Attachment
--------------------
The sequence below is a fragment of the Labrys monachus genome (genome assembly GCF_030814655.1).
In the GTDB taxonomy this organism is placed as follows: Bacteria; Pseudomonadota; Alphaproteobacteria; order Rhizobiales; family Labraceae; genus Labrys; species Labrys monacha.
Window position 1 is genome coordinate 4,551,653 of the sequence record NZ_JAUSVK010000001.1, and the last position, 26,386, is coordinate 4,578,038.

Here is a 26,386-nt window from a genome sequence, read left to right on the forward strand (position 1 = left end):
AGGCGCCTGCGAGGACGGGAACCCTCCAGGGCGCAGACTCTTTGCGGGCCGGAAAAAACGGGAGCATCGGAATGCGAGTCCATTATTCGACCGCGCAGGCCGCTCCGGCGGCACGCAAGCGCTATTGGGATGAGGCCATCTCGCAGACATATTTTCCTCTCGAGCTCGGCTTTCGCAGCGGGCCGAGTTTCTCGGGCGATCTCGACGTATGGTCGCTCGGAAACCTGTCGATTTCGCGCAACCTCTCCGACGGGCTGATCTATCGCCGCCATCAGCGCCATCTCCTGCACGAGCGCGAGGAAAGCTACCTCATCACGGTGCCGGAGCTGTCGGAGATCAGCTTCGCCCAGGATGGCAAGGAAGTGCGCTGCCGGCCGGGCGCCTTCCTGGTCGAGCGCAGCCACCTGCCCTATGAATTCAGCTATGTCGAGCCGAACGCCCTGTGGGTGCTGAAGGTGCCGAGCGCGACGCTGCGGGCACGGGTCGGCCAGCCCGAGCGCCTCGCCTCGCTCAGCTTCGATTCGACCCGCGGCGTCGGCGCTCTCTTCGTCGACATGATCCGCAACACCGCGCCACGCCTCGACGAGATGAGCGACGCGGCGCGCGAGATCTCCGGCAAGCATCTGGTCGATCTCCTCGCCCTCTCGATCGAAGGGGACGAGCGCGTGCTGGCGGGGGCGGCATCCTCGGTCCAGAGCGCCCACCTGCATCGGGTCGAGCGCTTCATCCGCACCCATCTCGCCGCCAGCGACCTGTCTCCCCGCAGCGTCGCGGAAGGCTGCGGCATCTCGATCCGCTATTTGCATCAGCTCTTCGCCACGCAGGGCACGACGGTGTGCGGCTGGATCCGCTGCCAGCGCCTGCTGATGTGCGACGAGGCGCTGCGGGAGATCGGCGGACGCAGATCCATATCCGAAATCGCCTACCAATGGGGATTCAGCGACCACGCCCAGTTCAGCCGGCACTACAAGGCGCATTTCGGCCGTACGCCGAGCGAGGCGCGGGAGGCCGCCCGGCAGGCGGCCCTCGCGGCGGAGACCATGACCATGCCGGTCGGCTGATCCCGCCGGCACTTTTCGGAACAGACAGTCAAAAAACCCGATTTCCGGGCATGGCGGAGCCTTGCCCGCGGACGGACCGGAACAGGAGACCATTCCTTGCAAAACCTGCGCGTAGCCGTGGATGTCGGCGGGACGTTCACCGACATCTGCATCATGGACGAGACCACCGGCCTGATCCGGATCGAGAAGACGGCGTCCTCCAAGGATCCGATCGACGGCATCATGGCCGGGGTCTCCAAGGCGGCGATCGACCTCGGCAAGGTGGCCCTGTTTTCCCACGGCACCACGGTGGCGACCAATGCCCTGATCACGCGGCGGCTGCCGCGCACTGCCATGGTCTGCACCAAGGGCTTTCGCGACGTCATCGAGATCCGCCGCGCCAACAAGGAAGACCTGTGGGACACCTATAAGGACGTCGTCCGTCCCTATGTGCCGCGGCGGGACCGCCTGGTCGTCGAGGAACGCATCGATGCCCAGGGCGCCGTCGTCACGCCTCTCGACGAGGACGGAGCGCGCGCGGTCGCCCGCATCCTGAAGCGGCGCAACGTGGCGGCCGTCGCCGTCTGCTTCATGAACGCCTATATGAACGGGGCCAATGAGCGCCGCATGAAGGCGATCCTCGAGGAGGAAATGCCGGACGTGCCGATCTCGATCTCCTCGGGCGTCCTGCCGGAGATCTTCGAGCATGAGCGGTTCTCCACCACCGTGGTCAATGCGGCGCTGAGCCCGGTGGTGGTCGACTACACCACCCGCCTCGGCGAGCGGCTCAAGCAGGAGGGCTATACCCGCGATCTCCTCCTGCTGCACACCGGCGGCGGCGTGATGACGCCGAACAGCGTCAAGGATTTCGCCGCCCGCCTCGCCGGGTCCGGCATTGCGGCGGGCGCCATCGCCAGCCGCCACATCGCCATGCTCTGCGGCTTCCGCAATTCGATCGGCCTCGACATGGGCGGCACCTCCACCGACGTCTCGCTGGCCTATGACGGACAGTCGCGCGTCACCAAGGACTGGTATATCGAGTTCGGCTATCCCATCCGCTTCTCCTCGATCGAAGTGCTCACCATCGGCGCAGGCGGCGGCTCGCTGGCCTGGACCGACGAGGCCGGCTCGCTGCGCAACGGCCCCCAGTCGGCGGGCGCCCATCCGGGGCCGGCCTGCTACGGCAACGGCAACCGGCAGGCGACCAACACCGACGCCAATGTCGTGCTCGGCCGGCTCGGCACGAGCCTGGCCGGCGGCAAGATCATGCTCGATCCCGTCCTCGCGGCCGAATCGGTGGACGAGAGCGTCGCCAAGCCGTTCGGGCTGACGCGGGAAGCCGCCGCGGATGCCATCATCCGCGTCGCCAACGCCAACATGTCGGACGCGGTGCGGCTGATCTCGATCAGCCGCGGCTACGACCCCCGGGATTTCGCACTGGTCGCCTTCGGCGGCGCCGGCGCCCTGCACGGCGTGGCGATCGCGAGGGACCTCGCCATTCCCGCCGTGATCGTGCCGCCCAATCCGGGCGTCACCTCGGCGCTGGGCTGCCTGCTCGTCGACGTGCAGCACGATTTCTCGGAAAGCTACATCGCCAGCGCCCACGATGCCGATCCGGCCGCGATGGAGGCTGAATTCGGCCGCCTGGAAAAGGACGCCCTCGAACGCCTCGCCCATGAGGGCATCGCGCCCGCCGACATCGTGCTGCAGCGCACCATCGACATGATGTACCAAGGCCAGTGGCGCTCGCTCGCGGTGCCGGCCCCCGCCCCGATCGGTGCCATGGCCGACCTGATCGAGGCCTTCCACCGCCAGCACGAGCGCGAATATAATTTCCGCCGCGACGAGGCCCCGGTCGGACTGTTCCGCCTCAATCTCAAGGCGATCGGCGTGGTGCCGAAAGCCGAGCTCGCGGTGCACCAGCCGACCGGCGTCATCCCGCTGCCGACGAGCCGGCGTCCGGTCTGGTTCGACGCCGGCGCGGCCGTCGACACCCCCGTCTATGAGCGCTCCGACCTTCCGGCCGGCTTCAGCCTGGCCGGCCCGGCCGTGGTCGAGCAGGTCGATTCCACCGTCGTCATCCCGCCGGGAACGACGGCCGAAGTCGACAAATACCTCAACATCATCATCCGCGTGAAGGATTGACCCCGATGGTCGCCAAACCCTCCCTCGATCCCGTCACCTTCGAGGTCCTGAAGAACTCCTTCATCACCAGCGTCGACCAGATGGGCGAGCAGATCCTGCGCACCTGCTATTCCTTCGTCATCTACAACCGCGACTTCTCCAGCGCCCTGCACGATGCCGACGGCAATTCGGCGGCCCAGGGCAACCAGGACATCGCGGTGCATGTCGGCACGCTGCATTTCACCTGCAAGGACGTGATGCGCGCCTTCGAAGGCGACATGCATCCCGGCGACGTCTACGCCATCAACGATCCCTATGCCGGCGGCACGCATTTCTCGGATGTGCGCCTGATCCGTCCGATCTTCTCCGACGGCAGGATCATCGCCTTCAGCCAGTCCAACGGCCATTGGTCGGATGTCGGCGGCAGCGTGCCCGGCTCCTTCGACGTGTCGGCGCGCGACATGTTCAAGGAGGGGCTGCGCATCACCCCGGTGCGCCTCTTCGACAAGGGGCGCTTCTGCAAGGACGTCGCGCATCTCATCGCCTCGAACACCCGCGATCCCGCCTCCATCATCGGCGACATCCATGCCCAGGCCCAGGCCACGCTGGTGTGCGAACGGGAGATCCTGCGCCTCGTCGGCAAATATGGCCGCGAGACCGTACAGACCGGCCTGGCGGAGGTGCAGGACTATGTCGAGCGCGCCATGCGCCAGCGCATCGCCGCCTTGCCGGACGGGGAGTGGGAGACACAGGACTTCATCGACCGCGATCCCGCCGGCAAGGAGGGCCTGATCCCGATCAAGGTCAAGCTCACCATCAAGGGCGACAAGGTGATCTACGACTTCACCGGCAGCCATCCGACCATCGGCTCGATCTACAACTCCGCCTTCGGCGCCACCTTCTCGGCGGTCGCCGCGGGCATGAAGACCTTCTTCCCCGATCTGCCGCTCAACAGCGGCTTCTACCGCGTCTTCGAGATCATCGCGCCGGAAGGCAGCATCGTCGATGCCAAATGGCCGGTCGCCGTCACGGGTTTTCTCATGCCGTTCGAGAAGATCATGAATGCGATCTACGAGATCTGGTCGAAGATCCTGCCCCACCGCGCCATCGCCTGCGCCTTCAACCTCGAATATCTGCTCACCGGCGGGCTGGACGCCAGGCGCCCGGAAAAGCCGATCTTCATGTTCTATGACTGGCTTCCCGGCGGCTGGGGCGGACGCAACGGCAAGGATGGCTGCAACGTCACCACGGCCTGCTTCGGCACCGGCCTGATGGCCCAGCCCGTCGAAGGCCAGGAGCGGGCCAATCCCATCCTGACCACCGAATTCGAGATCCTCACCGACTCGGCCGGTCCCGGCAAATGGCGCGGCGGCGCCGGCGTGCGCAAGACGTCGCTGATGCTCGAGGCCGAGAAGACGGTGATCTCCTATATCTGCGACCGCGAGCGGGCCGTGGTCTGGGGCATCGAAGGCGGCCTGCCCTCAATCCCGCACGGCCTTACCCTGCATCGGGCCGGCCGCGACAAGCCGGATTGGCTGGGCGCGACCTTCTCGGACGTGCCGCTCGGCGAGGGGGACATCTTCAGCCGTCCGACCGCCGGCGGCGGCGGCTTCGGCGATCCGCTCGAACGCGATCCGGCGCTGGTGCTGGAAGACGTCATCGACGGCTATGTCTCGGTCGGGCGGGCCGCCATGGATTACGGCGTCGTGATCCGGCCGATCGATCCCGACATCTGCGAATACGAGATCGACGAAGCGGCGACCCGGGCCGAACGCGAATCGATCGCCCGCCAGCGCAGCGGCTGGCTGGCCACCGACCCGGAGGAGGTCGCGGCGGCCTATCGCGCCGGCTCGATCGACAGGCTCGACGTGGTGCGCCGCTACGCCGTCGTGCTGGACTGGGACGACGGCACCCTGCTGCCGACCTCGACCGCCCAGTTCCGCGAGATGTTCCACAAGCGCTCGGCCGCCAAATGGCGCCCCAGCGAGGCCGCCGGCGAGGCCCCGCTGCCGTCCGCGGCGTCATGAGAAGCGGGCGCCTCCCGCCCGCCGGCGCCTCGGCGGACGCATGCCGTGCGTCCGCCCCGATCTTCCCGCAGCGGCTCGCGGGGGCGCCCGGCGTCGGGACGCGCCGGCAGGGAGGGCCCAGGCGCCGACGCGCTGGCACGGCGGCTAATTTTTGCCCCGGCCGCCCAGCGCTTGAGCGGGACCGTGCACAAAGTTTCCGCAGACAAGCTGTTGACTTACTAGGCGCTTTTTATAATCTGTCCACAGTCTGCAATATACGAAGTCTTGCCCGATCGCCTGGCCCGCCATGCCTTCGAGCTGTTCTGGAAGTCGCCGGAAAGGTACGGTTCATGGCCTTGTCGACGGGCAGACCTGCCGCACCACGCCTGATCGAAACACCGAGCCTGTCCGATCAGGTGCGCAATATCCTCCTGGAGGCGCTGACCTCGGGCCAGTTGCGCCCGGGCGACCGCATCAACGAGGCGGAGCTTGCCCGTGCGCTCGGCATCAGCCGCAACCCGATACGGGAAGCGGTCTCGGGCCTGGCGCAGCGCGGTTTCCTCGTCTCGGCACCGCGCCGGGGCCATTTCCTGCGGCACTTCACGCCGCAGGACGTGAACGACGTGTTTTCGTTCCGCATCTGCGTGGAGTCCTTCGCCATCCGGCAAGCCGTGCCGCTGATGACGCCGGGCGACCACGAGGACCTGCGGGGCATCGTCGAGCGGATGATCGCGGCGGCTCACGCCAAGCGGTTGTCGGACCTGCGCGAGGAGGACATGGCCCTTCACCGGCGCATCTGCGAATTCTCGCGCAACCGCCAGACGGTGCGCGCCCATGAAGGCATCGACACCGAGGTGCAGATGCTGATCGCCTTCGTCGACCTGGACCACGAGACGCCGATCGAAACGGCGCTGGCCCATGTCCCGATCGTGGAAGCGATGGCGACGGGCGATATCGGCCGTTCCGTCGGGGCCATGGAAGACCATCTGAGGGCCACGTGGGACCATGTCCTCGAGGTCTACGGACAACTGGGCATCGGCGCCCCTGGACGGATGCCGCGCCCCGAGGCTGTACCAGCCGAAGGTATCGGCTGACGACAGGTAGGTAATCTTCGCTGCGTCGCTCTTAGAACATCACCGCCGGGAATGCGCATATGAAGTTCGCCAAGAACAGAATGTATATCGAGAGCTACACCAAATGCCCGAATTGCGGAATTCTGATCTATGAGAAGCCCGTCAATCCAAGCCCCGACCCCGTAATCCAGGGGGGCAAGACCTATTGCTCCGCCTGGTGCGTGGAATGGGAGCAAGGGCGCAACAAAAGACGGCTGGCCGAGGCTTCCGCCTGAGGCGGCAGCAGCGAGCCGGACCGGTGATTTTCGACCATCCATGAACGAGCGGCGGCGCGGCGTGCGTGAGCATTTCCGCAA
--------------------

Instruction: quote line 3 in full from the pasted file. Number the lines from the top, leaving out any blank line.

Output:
Window position 1 is genome coordinate 4,551,653 of the sequence record NZ_JAUSVK010000001.1, and the last position, 26,386, is coordinate 4,578,038.